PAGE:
Details

info, vol. 16 no. 1
Type: Research Article
ISSN: 1463-6697

Keywords

Article
Publication date: 4 May 2012

Evi Werkers and Peggy Valcke

Audiovisual works – especially cinematographic works – are at the heart of the changes resulting from the development of the information society. Media convergence

1888

Abstract

Purpose

Audiovisual works – especially cinematographic works – are at the heart of the changes resulting from the development of the information society. Media convergence radically changed the way traditional audiovisual content is produced, distributed, consumed and eventually archived. Film producers slowly started to experiment with new ways of digital production such as the shortening of release windows to favor new on demand services. How does this translate to European film policy? Due to the unique double nature of cinematographic works which are both economic and cultural goods at the same time, the European film policy is at the crossing point of media, culture, competition and heritage. This paper seeks to address these issues.

Design/methodology/approach

In this research paper the authors assessed to what extent the adoption of digital technologies is stimulated throughout the value chain of film making and more precisely to what degree the distribution of a European culturally diverse catalogue of films is encouraged.

Findings

For the first time in history, European producers have the tools at their disposal to collaborate, promote and distribute internationally, at lower transaction costs and at a higher speed, and to look beyond their national market. The fast‐evolving technological developments provided the European legislator with the opportunity to strengthen and support the promotion of the European cultural identity in all its diversity. But is this also reflected in the current legislative framework? It is clear that different hurdles still need to be tackled.

Originality/value

In this research paper an overview is given of the regulatory steps that have been taken so far in the field of European film policy to stimulate the digital production and distribution of European film productions. In the context of new unfolding alliances between stakeholders and experiments with premium video‐on‐demand or shorter cinema release windows, the relevance of digital production and distribution schemes can no longer be neglected. The emergence of web‐based services including cloud computing is likely to accelerate this trend.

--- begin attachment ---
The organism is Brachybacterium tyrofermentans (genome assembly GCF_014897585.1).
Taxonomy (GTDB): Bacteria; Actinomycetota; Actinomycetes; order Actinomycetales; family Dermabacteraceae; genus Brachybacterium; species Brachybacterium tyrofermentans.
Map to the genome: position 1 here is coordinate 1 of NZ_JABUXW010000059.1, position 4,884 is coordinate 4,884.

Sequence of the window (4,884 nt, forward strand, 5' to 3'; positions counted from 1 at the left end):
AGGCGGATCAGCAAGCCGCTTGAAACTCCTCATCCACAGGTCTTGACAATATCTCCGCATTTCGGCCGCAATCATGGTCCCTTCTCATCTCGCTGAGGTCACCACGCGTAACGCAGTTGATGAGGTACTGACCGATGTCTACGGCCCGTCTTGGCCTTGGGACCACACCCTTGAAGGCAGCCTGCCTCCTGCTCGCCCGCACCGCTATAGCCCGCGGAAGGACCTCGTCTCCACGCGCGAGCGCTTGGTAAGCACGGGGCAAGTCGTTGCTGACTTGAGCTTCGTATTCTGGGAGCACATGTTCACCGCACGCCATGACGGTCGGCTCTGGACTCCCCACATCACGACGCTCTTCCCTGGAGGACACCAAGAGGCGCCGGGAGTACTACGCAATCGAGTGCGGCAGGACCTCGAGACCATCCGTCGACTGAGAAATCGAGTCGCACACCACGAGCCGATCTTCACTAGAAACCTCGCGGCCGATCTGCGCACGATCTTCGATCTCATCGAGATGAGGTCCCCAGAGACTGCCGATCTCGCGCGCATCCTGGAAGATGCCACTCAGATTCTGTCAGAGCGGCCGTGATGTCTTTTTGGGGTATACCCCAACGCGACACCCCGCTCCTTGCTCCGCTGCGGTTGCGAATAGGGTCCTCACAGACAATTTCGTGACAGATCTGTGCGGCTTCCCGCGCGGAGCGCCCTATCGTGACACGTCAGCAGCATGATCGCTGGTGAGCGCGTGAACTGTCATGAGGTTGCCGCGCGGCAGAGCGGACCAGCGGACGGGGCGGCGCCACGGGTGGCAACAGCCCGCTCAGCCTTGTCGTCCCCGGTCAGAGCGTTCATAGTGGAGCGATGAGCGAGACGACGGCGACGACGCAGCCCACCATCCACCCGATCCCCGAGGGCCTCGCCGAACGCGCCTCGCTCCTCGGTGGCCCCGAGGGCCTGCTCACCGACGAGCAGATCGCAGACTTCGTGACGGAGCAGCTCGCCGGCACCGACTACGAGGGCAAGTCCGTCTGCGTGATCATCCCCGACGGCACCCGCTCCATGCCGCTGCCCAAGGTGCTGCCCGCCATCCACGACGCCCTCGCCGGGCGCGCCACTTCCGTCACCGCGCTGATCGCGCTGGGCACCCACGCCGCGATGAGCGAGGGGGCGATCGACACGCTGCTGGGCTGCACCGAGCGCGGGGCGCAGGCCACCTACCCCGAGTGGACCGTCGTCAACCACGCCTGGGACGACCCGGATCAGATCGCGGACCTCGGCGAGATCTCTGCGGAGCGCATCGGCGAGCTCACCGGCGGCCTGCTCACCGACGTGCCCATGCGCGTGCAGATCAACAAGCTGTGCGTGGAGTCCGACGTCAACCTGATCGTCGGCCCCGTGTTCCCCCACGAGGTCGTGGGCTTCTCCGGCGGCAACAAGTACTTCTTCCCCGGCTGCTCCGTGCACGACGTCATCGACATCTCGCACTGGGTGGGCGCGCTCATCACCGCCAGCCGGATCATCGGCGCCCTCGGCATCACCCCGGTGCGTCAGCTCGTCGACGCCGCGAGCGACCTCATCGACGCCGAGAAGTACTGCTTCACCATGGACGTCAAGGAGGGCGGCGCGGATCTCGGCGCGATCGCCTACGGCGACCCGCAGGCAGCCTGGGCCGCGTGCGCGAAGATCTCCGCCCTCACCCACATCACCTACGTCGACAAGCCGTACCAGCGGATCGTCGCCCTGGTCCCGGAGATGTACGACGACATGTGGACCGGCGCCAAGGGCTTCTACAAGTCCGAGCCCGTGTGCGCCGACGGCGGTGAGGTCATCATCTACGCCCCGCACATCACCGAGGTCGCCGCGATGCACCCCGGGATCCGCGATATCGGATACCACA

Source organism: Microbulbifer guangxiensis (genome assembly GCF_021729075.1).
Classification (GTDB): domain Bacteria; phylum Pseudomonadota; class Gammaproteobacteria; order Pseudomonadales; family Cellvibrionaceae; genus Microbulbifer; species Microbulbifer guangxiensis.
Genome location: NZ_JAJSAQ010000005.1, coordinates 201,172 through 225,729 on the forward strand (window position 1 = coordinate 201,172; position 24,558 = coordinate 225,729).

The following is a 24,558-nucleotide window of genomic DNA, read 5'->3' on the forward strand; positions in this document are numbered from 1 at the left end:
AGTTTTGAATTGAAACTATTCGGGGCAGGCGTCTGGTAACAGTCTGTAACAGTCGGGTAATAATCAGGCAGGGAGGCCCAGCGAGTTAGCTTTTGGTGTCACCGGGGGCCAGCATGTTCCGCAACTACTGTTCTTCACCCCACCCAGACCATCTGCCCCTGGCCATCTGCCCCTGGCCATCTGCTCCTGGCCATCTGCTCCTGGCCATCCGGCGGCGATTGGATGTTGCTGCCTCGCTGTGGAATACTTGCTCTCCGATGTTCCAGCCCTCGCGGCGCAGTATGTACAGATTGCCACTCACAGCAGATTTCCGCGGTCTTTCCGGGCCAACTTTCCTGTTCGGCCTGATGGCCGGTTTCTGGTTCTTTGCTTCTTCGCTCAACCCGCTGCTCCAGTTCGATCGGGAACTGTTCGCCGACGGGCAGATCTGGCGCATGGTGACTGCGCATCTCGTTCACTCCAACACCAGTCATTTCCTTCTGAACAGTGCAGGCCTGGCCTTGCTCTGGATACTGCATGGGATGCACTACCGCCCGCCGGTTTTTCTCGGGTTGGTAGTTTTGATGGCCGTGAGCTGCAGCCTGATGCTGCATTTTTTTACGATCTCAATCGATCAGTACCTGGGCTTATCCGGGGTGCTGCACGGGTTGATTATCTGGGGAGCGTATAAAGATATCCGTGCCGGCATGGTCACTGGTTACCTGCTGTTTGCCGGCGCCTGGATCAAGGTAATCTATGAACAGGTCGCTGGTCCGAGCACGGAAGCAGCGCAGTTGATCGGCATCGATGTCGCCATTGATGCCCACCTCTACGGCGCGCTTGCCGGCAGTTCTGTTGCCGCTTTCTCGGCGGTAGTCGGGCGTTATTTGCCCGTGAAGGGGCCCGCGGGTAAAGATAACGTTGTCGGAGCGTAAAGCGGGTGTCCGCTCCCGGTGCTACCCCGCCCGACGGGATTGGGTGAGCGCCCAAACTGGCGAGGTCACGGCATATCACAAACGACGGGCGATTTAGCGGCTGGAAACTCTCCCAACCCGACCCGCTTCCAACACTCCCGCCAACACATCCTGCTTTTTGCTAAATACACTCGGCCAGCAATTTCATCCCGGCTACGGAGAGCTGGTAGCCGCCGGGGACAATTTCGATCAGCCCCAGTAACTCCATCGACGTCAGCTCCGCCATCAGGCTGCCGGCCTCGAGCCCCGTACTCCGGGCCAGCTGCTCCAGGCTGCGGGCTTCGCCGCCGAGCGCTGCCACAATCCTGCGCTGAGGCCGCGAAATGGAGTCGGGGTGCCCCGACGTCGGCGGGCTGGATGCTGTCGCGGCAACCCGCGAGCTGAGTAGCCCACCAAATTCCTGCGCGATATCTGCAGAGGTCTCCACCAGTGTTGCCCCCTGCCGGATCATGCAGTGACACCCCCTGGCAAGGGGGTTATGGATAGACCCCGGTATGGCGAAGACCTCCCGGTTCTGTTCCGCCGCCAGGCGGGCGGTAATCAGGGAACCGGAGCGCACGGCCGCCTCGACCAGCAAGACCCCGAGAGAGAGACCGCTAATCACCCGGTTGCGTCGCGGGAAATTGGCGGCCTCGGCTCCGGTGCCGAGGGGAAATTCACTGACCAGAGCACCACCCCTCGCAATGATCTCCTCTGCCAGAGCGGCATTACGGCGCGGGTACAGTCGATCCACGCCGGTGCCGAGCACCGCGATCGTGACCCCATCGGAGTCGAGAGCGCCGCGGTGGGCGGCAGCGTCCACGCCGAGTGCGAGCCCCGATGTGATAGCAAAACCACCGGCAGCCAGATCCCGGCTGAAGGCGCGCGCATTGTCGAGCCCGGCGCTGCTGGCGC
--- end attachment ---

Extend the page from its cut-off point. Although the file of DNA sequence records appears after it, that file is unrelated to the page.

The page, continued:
Content available
Article
Publication date: 14 September 2015

Luciano Morganti, Andrea Renda and Kristina Irion

349

Abstract

Details

info, vol. 17 no. 6
Type: Research Article
ISSN: 1463-6697

Content available
Article
Publication date: 7 January 2014

Luciano Morganti and Karen Donders

389

Abstract

Details

info, vol. 16 no. 1
Type: Research Article
ISSN: 1463-6697

Book part
Publication date: 17 September 2018

Lisa M. O’Brien, Alejandra Salinas, Kelly C. Reinhart and Jeanne R. Paratore

Purpose – To help teacher educators understand how to more fully prepare pre-service teachers (PSTs) for meaningful and effective instruction with multimodal texts and the…

Abstract

Structured Abstract

Purpose – To help teacher educators understand how to more fully prepare pre-service teachers (PSTs) for meaningful and effective instruction with multimodal texts and the underlying technologies.

Design – This mixed methods investigation employed designed-based research in that as the authors observed and gathered data on PSTs’ outcomes within the context of a literacy methods course, the authors also engaged in an iterative process of collaborative design to develop a sustainable instructional model across three academic semesters with three cohorts of PSTs. The authors analyzed pre- and post-PST surveys measuring their knowledge of, disposition toward, and self-efficacy with technology and technology in teaching as well their intent to use technology in their future teaching. The authors also coded and analyzed PST lesson plans completed across each semester for instances of meaningful integration of multimodal texts and the underlying technology, and sound literacy instruction. Finally, the authors closely examined differences in how the course was shaped and “reshaped” across all three iterations and noted any differences in PST outcomes related to these shifts.